Effects of Hydrothermal Reaction of Sulfuric Acid Lignin from Cryptomeria japonica for Industrial Utilization

Qiang Liu, Yasuyuki Matsushita, Dan Aoki, Sachie Yagami, Kazuhiko Fukushima


Sulfuric acid lignin (SAL), one of the major biorefinery industry residues from the acid saccharification process on lignocellulosic materials for bio-fuel generation, is becoming a major problem for the sustainable development of the bio-refinery industry. Meanwhile, the recalcitrant and highly complex structure of SAL makes it insoluble in water and other organic solvents, resulting in a low reactivity. This study investigated the effects of hydrothermal reactions on SAL to enhance its solubility and reactivity. A hydrothermal reaction was first conducted on SAL from Cryptomeria japonica to obtain a completely water-soluble lignin. Fourier transform infrared spectroscopy, gel permeation chromatography, gas chromatography, and nuclear magnetic resonance (NMR) analyses revealed that the hydrothermal reaction of the SAL caused depolymerisation, demethylation, and the introduction of phenolic hydroxyls. Furthermore, another experiment was conducted on synthesizing a lignin polymer model compound (DHP) with 13C-labelled on the aromatic ring, followed by hydrothermal reaction and acetylation. Detailed structural information of DHP under hydrothermal reaction was obtained by solid-state cross polarization magic angle spinning NMR analysis. Reactivity of the hydrothermally treated SAL was enhanced by the hydrothermal reaction through the reversed increasing of the phenolic hydroxyl/aliphatic hydroxyl ratio in the condensed lignin units.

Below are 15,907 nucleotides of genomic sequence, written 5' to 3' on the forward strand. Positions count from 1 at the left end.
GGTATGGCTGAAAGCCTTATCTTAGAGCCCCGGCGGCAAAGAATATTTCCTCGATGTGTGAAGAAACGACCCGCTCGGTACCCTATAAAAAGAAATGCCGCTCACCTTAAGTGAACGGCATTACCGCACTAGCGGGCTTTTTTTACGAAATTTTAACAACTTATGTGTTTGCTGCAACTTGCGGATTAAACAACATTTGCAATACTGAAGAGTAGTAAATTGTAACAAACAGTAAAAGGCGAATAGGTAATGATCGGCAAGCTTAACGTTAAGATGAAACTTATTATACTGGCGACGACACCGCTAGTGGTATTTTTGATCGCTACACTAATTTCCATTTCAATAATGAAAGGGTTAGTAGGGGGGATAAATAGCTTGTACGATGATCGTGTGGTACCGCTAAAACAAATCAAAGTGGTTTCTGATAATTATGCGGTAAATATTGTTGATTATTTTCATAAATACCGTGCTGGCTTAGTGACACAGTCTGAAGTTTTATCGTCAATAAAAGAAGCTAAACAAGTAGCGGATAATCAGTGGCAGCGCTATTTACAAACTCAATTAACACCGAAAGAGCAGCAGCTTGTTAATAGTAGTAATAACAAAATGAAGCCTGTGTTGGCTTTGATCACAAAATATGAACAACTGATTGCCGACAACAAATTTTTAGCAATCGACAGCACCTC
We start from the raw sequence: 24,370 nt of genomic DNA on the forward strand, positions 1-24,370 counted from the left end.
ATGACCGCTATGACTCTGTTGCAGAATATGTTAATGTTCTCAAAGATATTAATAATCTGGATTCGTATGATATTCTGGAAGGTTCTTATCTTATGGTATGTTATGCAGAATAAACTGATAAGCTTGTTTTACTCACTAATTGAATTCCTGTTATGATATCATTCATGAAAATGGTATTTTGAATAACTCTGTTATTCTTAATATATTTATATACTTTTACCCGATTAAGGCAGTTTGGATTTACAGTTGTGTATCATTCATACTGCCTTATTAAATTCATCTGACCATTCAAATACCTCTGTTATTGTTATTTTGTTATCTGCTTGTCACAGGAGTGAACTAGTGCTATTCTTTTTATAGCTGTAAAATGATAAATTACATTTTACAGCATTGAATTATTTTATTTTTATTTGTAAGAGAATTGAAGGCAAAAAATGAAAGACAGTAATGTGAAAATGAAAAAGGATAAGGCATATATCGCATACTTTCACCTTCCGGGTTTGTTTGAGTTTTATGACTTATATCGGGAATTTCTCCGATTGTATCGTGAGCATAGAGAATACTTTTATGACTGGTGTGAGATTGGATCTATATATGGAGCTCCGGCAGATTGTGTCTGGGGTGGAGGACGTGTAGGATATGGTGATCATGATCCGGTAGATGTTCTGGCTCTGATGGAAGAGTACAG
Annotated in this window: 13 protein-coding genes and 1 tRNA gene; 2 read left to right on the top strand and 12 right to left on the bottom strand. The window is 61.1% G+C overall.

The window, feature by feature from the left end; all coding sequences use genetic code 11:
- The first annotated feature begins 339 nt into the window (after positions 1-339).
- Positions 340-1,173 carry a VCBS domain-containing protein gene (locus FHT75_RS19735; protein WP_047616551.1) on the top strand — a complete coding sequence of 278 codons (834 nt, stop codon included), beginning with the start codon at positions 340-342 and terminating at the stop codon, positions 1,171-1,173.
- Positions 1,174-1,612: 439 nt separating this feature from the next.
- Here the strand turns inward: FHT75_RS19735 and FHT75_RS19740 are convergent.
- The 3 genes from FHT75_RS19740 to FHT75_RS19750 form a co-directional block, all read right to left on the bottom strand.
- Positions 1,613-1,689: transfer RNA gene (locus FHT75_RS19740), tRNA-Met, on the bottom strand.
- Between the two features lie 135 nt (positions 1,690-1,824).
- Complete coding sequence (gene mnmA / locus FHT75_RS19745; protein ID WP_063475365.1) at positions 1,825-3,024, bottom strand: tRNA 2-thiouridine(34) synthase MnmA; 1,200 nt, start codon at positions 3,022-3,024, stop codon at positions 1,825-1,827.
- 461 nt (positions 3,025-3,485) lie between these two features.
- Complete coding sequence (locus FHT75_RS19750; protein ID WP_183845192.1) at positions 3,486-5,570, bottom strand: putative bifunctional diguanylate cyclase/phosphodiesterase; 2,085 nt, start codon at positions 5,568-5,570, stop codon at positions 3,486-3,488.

Hydrothermal reaction; Sulfuric acid lignin; Water soluble; Phenolic hydroxyl; Solid-state CP/MAS-NMR analysis

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